Association of polycyclic aromatic hydrocarbons (PAHs) and cancers other than lung cancer


There is increasing recognition in the role of polycyclic aromatic hydrocarbons (PAHs) in the etiology of various cancers. Strong mechanistic evidence and carcinogenicity in several animal species has been reported for benzo[a]pyrene, a prototype PAH. Based on this mechanistic evidence and increased risk of lung and skin cancers in several occupations with heavy exposure to PAHs, the International Agency for Research on Cancer has classified benzo[a]pyrene and those occupations as carcinogenic to human. However, although an association between PAHs and some other cancers, e.g. urinary bladder and esophageal cancers, has been suggested, the association between PAHs and cancer in organs other than lung and skin is not well-established.

In fact, few observational studies have studied the association between PAHs and cancer. One of the main reasons for this shortcoming could be that few accurate methods were available to measure the exposure to PAHs in epidemiological studies. However, during the past 1-2 decades translational studies have validated several biomarkers that could be feasibly applied in large studies as surrogates for exposure to PAHs and their internal dose, e.g. PAH metabolites in urine, bulky DNA adducts, and immunohistochemistry staining of PAHs in tissue. Research on introducing and validating new methods is ongoing. Some other growing areas of research on the association between PAHs and cancer are the role of the route of exposure, the chemical composition of PAH mixtures, the presence of co-exposures, and genetic susceptibility. Furthermore, with increasing knowledge about sources of PAHs other than smoking, including foods and indoor and outdoor air pollution, the association between exposure to PAHs from these sources and health outcomes (including cancer) at the general population level has appeared as a major research topic.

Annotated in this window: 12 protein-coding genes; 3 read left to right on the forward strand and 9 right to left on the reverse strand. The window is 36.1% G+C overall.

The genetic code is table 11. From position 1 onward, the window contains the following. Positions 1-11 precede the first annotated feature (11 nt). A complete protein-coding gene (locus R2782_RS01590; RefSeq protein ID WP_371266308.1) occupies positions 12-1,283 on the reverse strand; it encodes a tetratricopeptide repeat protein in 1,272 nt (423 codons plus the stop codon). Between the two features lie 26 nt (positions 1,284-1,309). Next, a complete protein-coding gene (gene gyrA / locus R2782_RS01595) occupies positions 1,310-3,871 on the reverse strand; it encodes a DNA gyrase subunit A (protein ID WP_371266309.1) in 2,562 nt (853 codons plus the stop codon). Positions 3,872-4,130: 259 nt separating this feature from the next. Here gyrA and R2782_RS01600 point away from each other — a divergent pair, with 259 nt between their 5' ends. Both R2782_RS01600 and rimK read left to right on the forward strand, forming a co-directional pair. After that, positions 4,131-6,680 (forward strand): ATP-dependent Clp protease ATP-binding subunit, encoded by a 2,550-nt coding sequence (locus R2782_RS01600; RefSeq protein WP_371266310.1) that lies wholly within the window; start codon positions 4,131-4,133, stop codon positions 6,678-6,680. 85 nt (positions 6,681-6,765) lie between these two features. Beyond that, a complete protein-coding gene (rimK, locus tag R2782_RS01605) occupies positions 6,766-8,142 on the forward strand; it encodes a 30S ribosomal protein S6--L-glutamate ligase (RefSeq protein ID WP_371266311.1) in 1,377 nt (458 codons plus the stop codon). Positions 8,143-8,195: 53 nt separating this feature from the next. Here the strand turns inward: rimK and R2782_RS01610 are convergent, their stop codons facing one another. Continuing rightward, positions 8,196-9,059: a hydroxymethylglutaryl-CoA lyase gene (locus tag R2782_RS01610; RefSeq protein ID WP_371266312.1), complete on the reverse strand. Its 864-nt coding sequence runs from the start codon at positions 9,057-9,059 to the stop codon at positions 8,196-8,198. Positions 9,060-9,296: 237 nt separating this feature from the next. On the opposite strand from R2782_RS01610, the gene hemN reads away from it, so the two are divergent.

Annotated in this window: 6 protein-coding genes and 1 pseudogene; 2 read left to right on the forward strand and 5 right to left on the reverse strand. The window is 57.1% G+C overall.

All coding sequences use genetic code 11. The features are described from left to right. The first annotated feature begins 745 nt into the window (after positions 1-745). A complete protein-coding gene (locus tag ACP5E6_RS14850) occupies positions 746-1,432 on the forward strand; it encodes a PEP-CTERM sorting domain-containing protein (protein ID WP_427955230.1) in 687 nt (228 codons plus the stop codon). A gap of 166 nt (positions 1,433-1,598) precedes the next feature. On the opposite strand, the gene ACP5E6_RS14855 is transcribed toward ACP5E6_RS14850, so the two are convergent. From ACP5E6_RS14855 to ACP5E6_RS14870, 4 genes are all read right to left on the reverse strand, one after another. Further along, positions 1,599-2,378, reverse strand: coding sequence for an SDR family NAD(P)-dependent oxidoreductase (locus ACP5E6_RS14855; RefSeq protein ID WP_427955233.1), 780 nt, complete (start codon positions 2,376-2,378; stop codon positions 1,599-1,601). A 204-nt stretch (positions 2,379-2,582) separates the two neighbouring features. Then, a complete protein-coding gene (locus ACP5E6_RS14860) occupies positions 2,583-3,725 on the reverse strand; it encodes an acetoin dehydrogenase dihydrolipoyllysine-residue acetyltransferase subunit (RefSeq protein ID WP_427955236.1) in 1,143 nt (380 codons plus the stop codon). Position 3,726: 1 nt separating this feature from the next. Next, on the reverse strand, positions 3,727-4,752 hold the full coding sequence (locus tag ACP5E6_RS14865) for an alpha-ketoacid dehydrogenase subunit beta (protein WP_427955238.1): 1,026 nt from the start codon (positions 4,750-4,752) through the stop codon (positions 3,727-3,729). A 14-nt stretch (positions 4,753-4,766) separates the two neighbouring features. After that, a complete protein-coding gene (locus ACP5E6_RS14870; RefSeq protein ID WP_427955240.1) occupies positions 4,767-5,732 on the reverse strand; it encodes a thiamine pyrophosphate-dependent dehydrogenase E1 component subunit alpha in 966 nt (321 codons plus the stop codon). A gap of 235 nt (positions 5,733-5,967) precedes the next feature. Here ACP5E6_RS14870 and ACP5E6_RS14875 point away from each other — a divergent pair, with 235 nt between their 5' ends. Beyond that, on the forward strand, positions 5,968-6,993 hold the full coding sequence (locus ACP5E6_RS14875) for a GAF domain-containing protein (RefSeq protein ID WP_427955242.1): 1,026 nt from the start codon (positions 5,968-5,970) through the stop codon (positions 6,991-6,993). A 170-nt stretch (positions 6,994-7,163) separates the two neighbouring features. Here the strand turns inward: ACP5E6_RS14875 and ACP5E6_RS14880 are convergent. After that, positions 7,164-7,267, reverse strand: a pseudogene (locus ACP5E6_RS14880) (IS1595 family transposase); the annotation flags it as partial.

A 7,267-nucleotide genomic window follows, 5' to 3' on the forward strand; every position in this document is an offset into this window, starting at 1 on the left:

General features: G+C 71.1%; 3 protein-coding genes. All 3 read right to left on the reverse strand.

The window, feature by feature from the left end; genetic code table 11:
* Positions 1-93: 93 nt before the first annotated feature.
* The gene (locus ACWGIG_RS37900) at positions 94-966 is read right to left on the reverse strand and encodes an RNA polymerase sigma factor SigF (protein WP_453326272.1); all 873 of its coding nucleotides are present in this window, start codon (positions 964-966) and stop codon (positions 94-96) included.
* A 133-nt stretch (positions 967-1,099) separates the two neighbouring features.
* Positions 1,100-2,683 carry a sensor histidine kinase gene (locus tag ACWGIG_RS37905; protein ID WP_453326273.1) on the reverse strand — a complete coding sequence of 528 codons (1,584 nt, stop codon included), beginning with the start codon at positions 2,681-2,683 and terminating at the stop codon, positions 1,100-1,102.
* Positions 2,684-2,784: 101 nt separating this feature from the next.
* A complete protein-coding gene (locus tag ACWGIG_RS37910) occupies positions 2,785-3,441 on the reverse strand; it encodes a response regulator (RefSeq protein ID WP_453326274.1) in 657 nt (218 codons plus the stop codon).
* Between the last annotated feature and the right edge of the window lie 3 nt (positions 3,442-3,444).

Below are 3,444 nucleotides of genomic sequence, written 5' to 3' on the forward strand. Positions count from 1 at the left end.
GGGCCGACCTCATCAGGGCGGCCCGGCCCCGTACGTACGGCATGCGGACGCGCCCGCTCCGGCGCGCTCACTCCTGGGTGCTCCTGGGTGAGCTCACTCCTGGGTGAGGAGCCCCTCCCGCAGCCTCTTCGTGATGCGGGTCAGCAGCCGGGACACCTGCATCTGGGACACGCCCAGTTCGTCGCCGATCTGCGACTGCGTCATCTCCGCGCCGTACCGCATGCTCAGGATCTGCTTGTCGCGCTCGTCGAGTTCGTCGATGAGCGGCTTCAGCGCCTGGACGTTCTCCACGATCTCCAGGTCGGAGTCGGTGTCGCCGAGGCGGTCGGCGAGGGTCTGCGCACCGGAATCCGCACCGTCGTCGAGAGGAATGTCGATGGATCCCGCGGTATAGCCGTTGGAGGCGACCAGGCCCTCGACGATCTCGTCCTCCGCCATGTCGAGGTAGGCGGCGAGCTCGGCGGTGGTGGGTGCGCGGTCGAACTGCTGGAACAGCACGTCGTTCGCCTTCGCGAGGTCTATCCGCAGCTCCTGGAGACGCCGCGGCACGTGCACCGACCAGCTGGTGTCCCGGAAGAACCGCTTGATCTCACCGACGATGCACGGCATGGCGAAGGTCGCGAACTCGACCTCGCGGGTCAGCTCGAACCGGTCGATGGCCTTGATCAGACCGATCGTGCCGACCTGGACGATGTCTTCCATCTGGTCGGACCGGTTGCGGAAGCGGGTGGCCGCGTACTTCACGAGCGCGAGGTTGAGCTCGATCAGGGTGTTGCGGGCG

A systematic review and call for articles on the topic of PAHs in cancers other than lung (for which the association is well-established) could increase our knowledge of a potentially common risk factor to several cancer types and of PAH-related cancer burden and shed light on mechanisms implicated in etiology of potentially PAH-related cancers. The original articles may include basic, mechanistic, and translational research and animal and observational human studies. High-quality cross sectional studies (e.g. on PAH content of the foods with known/suggested association with cancer and on biomarkers of exposure following intake of specific foods or inhalation of polluted air) are also within the scope of this research topic.

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Media Contact:

Kathy Andrews
Journal Manager
Journal of Clinical & Experimental Dermatology Research